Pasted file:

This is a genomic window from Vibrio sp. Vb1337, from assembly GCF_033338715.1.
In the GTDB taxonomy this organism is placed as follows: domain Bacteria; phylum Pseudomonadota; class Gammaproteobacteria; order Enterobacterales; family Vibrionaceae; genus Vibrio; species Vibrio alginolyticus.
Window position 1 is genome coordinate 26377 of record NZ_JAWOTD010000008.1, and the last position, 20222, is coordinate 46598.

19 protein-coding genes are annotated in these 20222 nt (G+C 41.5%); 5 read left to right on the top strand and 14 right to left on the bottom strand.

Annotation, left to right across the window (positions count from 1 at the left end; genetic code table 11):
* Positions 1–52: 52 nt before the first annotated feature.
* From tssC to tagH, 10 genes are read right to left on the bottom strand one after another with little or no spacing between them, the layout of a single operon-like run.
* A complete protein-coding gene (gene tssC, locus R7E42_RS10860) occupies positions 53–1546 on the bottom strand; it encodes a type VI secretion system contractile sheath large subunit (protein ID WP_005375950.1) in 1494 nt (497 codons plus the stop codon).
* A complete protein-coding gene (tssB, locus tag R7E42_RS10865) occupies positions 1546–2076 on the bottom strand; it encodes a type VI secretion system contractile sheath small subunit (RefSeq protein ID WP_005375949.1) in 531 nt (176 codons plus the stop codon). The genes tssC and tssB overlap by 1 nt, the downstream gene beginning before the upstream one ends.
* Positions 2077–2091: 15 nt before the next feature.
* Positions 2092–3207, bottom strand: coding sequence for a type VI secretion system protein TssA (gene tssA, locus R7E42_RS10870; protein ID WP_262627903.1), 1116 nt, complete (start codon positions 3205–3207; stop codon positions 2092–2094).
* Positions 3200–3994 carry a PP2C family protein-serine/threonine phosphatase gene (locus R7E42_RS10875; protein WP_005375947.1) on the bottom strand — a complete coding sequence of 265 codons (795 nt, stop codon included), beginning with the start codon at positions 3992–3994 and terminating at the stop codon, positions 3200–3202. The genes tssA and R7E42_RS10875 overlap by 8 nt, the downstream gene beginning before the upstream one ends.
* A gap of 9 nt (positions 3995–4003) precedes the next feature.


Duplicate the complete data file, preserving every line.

This is a genomic window from Vibrio sp. Vb1337, from assembly GCF_033338715.1.
In the GTDB taxonomy this organism is placed as follows: domain Bacteria; phylum Pseudomonadota; class Gammaproteobacteria; order Enterobacterales; family Vibrionaceae; genus Vibrio; species Vibrio alginolyticus.
Window position 1 is genome coordinate 26377 of record NZ_JAWOTD010000008.1, and the last position, 20222, is coordinate 46598.

19 protein-coding genes are annotated in these 20222 nt (G+C 41.5%); 5 read left to right on the top strand and 14 right to left on the bottom strand.

Annotation, left to right across the window (positions count from 1 at the left end; genetic code table 11):
* Positions 1–52: 52 nt before the first annotated feature.
* From tssC to tagH, 10 genes are read right to left on the bottom strand one after another with little or no spacing between them, the layout of a single operon-like run.
* A complete protein-coding gene (gene tssC, locus R7E42_RS10860) occupies positions 53–1546 on the bottom strand; it encodes a type VI secretion system contractile sheath large subunit (protein ID WP_005375950.1) in 1494 nt (497 codons plus the stop codon).
* A complete protein-coding gene (tssB, locus tag R7E42_RS10865) occupies positions 1546–2076 on the bottom strand; it encodes a type VI secretion system contractile sheath small subunit (RefSeq protein ID WP_005375949.1) in 531 nt (176 codons plus the stop codon). The genes tssC and tssB overlap by 1 nt, the downstream gene beginning before the upstream one ends.
* Positions 2077–2091: 15 nt before the next feature.
* Positions 2092–3207, bottom strand: coding sequence for a type VI secretion system protein TssA (gene tssA, locus R7E42_RS10870; protein ID WP_262627903.1), 1116 nt, complete (start codon positions 3205–3207; stop codon positions 2092–2094).
* Positions 3200–3994 carry a PP2C family protein-serine/threonine phosphatase gene (locus R7E42_RS10875; protein WP_005375947.1) on the bottom strand — a complete coding sequence of 265 codons (795 nt, stop codon included), beginning with the start codon at positions 3992–3994 and terminating at the stop codon, positions 3200–3202. The genes tssA and R7E42_RS10875 overlap by 8 nt, the downstream gene beginning before the upstream one ends.
* A gap of 9 nt (positions 3995–4003) precedes the next feature.